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Even if your competitor's website is slightly different, his approach can inspire you. You don't learn exclusively from similarities, but from differences too. The true similarity doesn't rely on formal aspects, but on a common principles. If there is a common principly with regard to your competitor's website and yours, there is always a possibility of ...


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You can argue it either way... Yes, you should conduct it. No, you shouldn't. What matters more is your usability and how memorable and appealing you are to your customer. After all, the point of conducting the usability test on your competitor is to gain some kind of advantage. I think you can put your time, money, and energy into something that will ...


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There are many types of tests you can make! It depends on your goal/feature... For example, you can conduct focus groups, do user observations, have user interviews.. or you can do something less direct like running A/B tests. My favorite is to conduct user interviews because if the user can explain something, it means it has caught their attention! ...


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A good summary. Making sure that you keep prompting the participant to think aloud is really important. What they say about why they are doing something is as important as the record of what they actually do. Also - don't attempt to take notes on what happens, your notes are to prompt you to ask questions at the right second in real time as the test ...


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Rocket Surgery Made Easy by Steve Krug is the golden standard to read here, especially if you don't have a lot of experience and need to get something done fast. The process tends to be: Look at your product and see what needs to be tested, prepare some tasks and situations to test. Find participants that fit your target audience -- don't underestimate ...


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This post compares the costs of implementing the different formats, which can be one reason why you see more passive than active help systems: An overview of context-sensitive and embedded help formats It also has some examples of existing embedded help in different applications.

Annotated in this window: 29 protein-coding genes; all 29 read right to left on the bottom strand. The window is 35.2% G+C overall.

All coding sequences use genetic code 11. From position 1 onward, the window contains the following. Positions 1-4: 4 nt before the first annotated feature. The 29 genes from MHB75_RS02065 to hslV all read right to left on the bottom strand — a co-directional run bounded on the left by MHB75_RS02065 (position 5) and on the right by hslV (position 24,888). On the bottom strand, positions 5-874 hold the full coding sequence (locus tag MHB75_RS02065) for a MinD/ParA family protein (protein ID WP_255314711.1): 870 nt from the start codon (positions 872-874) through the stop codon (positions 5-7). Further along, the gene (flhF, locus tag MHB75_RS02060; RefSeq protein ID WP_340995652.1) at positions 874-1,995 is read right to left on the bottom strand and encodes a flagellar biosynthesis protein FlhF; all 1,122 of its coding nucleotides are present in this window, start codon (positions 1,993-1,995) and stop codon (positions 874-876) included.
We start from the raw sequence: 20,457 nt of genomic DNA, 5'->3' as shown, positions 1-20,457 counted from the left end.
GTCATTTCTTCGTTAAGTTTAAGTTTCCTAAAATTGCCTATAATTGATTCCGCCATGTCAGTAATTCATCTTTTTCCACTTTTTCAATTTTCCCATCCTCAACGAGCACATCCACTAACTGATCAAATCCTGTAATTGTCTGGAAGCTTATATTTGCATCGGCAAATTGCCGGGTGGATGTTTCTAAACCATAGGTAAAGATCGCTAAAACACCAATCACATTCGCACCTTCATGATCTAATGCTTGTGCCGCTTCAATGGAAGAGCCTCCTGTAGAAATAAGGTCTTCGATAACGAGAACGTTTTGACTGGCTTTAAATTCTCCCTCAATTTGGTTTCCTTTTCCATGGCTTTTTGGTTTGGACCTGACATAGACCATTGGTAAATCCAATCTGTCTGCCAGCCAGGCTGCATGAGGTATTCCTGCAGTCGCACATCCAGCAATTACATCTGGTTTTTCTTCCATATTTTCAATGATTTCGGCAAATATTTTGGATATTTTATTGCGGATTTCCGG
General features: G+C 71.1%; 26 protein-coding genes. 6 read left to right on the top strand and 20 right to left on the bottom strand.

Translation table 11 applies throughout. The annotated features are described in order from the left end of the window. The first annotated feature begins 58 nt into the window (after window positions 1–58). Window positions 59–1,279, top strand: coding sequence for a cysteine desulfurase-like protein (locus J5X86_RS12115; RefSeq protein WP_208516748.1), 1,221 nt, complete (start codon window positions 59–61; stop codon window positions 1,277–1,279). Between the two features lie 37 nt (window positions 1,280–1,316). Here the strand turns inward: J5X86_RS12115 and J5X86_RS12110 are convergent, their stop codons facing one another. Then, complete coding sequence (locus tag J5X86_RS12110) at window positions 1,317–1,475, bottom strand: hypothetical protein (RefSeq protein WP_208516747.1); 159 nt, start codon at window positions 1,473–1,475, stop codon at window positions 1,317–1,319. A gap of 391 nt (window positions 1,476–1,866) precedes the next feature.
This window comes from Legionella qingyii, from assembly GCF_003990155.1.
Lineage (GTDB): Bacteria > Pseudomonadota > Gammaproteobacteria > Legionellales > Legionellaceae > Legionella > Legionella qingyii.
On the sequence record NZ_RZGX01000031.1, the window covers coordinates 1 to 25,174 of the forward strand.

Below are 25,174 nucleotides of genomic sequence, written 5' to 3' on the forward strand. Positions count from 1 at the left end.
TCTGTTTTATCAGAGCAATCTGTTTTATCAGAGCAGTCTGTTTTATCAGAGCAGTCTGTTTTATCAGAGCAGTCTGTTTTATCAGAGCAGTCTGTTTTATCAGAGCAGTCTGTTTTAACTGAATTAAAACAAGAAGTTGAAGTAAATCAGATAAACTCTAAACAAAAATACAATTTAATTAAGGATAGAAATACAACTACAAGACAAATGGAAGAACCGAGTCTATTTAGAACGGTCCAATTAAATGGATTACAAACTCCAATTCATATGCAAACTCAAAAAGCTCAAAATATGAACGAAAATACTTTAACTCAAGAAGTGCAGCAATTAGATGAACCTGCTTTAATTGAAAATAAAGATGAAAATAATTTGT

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My general advice on running any type of user testing is to have a practice run or two with someone so you can be confident with the process and procedures, especially if you are not that familiar with it. Steve Krug's Advanced Common Sense website is a good starting point to consolidate your existing knowledge on usability and testing in general. In ...


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We usually do user testing in early stages using low/high fidelity prototypes/wireframes to find design issues earlier and avoid dev rework. so it will take long time for us to create prototype which handles all real time scenarios.so we usually use some real time scenarios to do user testing.. Since you are redesigning, you will get analytics information ...


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Most tests are based on systems where the user has a number of choices in terms of the tasks they wish to perform - Even on a simple website the user can choose to find information about X, look at pictures of Y, contact the owners... etc. Each of these tasks has it's own complexity - How does the user find out how to contact the site owners? Do they use a ...


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Gauge their interest For guerrilla or in-person interviews, I schedule 30 to 60 minutes per user. That range represents the anticipated level of interest. IOW, if the product/feature is something the user will be very interested in contributing to, I'll block out 60 mins. For most things, any more than 30 will scare subjects away. Limit the scope That ...


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Time spent on an UX is variable. The amount of time spent on research, writing the plan and recruiting users depends on the project/website. I've worked on projects In my training where the target audience was pretty obvious. Research time wasn't really necessary and recruiting users was easy because I knew just where to look for them. Writing your plan gets ...


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First of I have to state that I haven't tried this myself (yet). However, I have heard from alot of people having tried this solution with success. There is an online tool called Try My UI that supports user testing with InVision. I won't explain the process here since this link explains it well enough: http://blog.trymyui.com/2016/04/prototype-testing-...


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You could try Loop11. The last time I tried their service, I was able to send users to any linkable prototype (external). You tell Loop11 which link on the website is the correct one for the conversion, and they will register it. They time it as well. You simply come up with the task questions and any follow up questions, and they handle the rest.